Frustrating, isn’t it?
You have finally sat down at the computer or your writing pad, fingers flexed and ready to write.
Then you stare at the page, trying to figure out what to say, knowing the pressure’s on. All of a sudden your high school English teacher appears on your shoulder wearing a red devil’s outfit, whispering the following in your ear:
“Write what you know.”
“Don’t use passive voice.”
“Never start a sentence with and or but.”
“Never let a sentence end with a preposition.
And the big daddy of them all:
“Show, don’t tell.”
All five commandments paralyze you – especially the last one – and your fingers freeze up.
How are you ever going to get it all down if you are burdened by the rules?
Okay, don’t panic. I covered the “Write what you know” myth here, here, and here. You’ve seen me use passive voice. I often start sentences with both and and but (not at the same time), and I’ve definitely let many a preposition dangle at the end of a sentence.
I am now about to debunk the myth of “[Show,] Don’t Tell.”
“Tell” is our friend
Last year I wrote a post on Show, to which I added a coda that sometimes you need Tell. Just think how long it would take to get out of bed in the morning otherwise:
The birds’ good morning song competing with the bubbling percolator assaulted Marilyn’s ears. The coffee’s sharp, robust odor forced her eyes open as if she had just snorted cocaine. Each vertebra cracked as Marilyn rolled herself to the edge of the bed, planted her feet on the cold floor, and willed her thighs to push her upright.
If Marilyn’s personal wake-up routine isn’t going to move the plot forward, why don’t we just let her turn off the alarm and get into the shower?
Marilyn slammed the alarm shut, groaned her way out of bed, and stumbled to the bathroom.
That’s a bit better, but maybe we just need to get her up and dressed:
Marilyn woke up, showered, and started getting dressed. That’s when she saw the black stain on her new red shirt.
In other words, if the important thing is the stain on Marilyn’s shirt, we just need to get her into the shirt for things to get going; we don’t need to know about how difficult it is to get herself out of bed.
Tell connects the dots
Tell is an important narrative device, and can do the following:
- Supply background information pertinent to the main idea or plot: “Glen was a tall black man living in the middle of Macon, Georgia.”
- Give backstory quickly and painlessly: “He was tortured by memories of his ex-wife and obsessed by thoughts of her new boyfriend.”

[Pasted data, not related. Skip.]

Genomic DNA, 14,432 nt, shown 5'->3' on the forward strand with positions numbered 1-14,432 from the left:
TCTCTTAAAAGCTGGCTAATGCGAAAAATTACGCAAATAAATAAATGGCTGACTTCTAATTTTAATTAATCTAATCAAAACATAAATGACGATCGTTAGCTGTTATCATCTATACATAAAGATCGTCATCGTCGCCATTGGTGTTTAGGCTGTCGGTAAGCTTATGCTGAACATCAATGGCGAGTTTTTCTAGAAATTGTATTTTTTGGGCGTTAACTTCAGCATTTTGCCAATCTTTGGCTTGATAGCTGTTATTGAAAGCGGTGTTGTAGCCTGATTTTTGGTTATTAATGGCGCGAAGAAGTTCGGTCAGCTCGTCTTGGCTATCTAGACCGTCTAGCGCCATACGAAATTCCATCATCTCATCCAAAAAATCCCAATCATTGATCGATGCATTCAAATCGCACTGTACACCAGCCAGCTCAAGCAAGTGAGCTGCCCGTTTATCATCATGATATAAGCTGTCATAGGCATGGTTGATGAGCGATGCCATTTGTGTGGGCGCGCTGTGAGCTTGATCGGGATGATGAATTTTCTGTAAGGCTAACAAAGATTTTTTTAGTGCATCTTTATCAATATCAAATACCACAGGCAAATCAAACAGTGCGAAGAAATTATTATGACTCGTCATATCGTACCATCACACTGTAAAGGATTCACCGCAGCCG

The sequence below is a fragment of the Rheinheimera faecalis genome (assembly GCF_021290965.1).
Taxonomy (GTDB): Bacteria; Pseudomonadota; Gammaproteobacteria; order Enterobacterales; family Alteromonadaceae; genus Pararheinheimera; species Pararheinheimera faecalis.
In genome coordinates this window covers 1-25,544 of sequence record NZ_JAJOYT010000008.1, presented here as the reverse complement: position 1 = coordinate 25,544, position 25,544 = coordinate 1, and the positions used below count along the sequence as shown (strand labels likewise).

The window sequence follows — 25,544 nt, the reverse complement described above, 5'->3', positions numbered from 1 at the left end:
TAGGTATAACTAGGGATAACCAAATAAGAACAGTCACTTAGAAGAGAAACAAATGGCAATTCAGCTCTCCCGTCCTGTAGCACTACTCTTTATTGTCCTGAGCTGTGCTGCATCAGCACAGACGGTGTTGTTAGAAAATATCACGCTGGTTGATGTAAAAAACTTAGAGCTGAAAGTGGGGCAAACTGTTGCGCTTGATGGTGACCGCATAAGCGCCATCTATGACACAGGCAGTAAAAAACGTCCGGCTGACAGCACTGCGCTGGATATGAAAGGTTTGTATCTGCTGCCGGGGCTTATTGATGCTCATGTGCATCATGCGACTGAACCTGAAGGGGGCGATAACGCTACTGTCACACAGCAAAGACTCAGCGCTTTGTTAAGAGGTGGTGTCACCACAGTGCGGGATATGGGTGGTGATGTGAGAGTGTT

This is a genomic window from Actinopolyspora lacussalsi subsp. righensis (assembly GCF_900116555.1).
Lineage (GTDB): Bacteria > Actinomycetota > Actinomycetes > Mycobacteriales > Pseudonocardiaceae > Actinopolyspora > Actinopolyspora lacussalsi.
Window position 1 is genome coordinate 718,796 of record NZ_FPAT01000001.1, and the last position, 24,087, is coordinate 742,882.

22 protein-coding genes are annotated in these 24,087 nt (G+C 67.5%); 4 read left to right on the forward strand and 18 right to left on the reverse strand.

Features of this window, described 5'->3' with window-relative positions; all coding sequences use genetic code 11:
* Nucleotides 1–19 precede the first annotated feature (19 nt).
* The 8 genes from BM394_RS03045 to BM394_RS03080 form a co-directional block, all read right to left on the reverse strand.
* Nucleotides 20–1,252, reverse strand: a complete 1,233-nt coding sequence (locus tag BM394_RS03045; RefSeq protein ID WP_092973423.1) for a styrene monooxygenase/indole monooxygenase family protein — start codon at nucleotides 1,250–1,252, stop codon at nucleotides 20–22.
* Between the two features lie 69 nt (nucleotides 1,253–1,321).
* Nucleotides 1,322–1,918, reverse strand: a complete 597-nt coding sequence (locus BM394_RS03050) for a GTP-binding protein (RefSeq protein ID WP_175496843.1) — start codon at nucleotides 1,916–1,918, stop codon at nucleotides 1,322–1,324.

- Plant a key device or prop in our minds, to be used later: “She had a butterfly tattoo on her right shoulder.”
- Get a character from one place to the next: “Trudy ran through the freezing rain and into her car.”
- Transition from one key scene to the next: “Ten days later, the family found themselves back in the psychiatrist’s office.”
Telltale Tell signs
Sometimes it’s hard to differentiate between Show and Tell – not that it matters a whole lot whether something’s a Show or a Tell. The idea is to create, as I called it in my earlier post about Show, an uneven balance between giving information (Tell) and allowing the reader to experience the action (Show), with Show getting the greater share.
Here are some ways to know when you and other authors are Telling. Keep in mind that not all of them will be employed in a Tell sentence or paragraph:
- There is ample use of “to be” verbs.
- Other verbs used are more passive: “have,” “feel,” “did,” “said,” etc., as opposed to more active verbs such as “possess,” “slam,” “holler,” “blare,” and “scratch.”
- There are more adjectives and adverbs to compensate for the lack of active verbs.
- The reader is on the outside looking in; he or she has very little or no emotional investment. In the above example of Trudy running through the freezing rain, we don’t really feel
the rain, as we would if the sentence said, “Trudy slipped and slid in her sandals, the icy rain pounding on the back of her neck and running down her bare, shaking legs.”
- Information is being relayed: “She stopped at the market before going home.”
- Most of the Telling is visual; the other four senses are used minimally.
Tell is about description, too
Most of us think that only Show is description, but look again at my Tell sentences. They certainly describe things, don’t they?
Which leads me to the following:
A writer has many description tools.
Tell is just one of them.
There is also Show, of course, and storytelling. One can also describe something using simile and metaphor, and there is plain narration that can describe a person or an event. All genres of literature, fiction and non-fiction, business writing and thesis writing, need description.
In the next few weeks, I’ll be discussing different description techniques as a way of introducing my first online course, “Wake Up Your Prose: Description Unpacked.”
If you are interested in this 8-module, self-paced course, click here and get on the waiting list for the presale and extra bonuses I will not be offering to anyone else.
Image of butterfly tattoo: http://www.flickr.com/photos/25785996@N06/3675523910.
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